A chorus line of crooks

November 2, 1994

The Bold Riders: Behind Australia's Corporate Collapses
By Trevor Sykes
Allen and Unwin, 1994. 651 pp., $45 (hb)
Reviewed by Frank Noakes

"They [the corporate raiders] used tiny equity holdings as the basis for huge empires built on mountains of debt. They took the savings of Australians, entrusted to our banks, and channelled them into takeovers on a scale that had never been seen before ... When the crash came, some of [them] went bankrupt but managed to retain a vestige of their Eldorado in overseas bank accounts, perhaps enough to finance fresh empires. The investors who had financed their delusions of grandeur were left high and dry", writes Trevor Sykes in the preface to his excellent book, The Bold Riders.

Sykes is an experienced financial journalist. Like a detective, he has assembled and laid bare the facts. Like a novelist he weaves in the personalities and lifestyles of his "bold riders". The result is a very detailed and yet most readable account of the former business "heroes" and their often criminal deeds. If this were fiction it would be incredible; as fact, it is appalling.

A metaphor for the role of the business elite during the "greed is good" '80s is this illuminating story that Sykes tells of Alan Bond: "One day Bond drove John Bertrand, the helmsman who won the America's Cup, to the putative resort [of Yanchep, north of Perth, owned by Bond]. As they approached, Bertrand was amazed to see that the barren coast had suddenly turned green. 'Christ!', Bertrand exclaimed. 'Have you put in irrigation?' 'No', replied Bond. 'I've painted the sandhills to make the brochures look better.'"

Eventually these con artist were recognised as such (although their real crimes go much deeper than those of mischievous rogues). Sykes relates how the WA Labor government's favourite business person, Laurie Connell, claiming he would not get a fair trial, had his legal team commission a telephone opinion poll. It found the common perception of him to be "dishonest, a crook, corrupt, a shyster, a liar and not a nice man".

Bond fared better. Such was his popularity following the 1983 America's Cup win, boosted by the media and politicians, that many people afforded him true hero status. Even at the time of his downfall, my daughter's great grandparents, a poor elderly working-class couple originally from the north of England, sincerely held that "good ol' Bondy" was the victim of an ungrateful government — "after all he's done for Australia". That was not untypical in WA at the time.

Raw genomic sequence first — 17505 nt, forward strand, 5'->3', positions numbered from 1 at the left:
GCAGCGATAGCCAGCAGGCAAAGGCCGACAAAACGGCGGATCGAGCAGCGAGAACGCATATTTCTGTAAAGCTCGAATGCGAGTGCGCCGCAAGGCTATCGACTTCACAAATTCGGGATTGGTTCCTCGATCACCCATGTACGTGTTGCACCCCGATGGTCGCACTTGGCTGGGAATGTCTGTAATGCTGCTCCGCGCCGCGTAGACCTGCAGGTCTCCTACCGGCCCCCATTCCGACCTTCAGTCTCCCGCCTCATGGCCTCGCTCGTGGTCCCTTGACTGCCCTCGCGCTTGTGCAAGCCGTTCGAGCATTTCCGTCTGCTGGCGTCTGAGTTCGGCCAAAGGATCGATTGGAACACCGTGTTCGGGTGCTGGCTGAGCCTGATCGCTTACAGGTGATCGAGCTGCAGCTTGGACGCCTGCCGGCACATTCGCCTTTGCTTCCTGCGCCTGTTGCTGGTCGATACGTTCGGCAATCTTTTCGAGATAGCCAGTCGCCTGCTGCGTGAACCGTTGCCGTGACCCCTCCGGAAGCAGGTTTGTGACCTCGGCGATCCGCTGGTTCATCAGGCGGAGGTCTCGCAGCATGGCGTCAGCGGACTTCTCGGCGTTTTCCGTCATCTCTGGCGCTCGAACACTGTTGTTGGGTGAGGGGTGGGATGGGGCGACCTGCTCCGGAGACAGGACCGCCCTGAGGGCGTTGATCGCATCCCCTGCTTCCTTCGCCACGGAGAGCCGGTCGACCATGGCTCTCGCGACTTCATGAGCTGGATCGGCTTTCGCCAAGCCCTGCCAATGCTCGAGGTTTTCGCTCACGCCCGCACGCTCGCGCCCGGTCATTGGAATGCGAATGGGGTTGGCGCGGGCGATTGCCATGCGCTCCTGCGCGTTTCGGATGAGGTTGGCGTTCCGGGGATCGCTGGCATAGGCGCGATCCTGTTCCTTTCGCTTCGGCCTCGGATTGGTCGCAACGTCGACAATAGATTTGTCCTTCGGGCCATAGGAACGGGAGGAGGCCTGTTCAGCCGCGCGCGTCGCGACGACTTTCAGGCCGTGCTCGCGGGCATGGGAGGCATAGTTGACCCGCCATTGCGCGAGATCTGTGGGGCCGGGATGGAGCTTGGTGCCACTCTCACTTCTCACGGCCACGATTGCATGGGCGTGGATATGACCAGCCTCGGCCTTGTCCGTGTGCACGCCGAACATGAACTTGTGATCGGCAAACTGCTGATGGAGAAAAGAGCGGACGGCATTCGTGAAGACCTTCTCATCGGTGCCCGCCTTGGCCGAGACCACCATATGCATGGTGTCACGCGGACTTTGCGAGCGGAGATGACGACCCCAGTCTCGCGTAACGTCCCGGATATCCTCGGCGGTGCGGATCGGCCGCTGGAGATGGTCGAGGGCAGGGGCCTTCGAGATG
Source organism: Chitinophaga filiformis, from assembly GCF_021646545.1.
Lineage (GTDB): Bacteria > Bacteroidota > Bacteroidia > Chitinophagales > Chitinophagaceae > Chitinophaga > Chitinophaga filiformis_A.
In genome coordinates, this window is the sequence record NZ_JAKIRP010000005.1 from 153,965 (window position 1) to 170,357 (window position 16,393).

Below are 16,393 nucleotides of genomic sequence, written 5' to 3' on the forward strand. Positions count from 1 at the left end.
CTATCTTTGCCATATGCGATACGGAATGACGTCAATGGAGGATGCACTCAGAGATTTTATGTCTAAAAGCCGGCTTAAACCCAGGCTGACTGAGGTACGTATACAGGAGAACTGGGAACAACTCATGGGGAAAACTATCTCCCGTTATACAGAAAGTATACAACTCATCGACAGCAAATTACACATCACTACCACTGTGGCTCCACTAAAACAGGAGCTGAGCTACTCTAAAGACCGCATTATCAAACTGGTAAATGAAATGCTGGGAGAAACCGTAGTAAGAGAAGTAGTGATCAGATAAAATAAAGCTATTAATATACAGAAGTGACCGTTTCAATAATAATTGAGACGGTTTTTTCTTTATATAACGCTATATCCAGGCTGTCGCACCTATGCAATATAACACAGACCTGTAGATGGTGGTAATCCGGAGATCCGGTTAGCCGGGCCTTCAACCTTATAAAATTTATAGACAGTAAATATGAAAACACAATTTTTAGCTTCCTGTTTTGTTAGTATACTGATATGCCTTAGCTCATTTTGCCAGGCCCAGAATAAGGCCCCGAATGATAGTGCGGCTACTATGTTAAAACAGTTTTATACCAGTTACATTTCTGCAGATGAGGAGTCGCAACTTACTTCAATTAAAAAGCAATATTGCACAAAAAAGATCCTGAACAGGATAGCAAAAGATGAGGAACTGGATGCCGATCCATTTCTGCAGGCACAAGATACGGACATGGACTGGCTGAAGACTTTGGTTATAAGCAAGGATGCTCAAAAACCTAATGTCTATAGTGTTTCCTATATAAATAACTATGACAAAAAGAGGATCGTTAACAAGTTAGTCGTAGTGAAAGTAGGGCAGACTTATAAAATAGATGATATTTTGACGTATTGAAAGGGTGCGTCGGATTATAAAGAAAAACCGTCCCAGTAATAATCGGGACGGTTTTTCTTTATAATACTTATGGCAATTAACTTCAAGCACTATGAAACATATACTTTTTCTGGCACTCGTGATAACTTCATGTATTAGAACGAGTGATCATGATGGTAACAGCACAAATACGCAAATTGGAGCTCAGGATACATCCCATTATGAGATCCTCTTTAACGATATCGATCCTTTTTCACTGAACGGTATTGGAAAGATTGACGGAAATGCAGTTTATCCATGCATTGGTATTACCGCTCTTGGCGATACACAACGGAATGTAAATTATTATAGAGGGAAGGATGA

Sykes does much to explain how capitalism's chorus line of crooks managed to get where they did, remain there and do so much damage. From the outset, the finger is pointed firmly at the banks. "The boom saw a bunch of corporate cowboys financed to dizzy heights by greedy and reckless bankers." He goes on to claim that the "breakdown of the Australian banking system was both financial and moral ... some $20 billion was lost in unsound lending by banks, which are normally perceived as the guardians of the conservative monetary faith."

Banks were keen to outbid one another and other financial institutions, to lend ever greater sums to high profile business people in a bid to maintain market share — increasingly failing to check the soundness of the investment. Sykes notes: "According to a widely held economic theory, competition is an absolute good which can somehow be relied upon to produce the most desirable result. This certainly did not happen in some important aspects of the Australian banking system in the early 1980s."

Politicians, most notably from the Labor Party, lent the authority of their high offices to disreputable business heavyweights in exchange for fat cheques to the party's coffers. WA Inc, the collusion between the Burke Labor government and sections of big business, no matter how it started out, became an exercise in defrauding the WA public of hundreds of millions of dollars. But the losers weren't restricted to those in the west.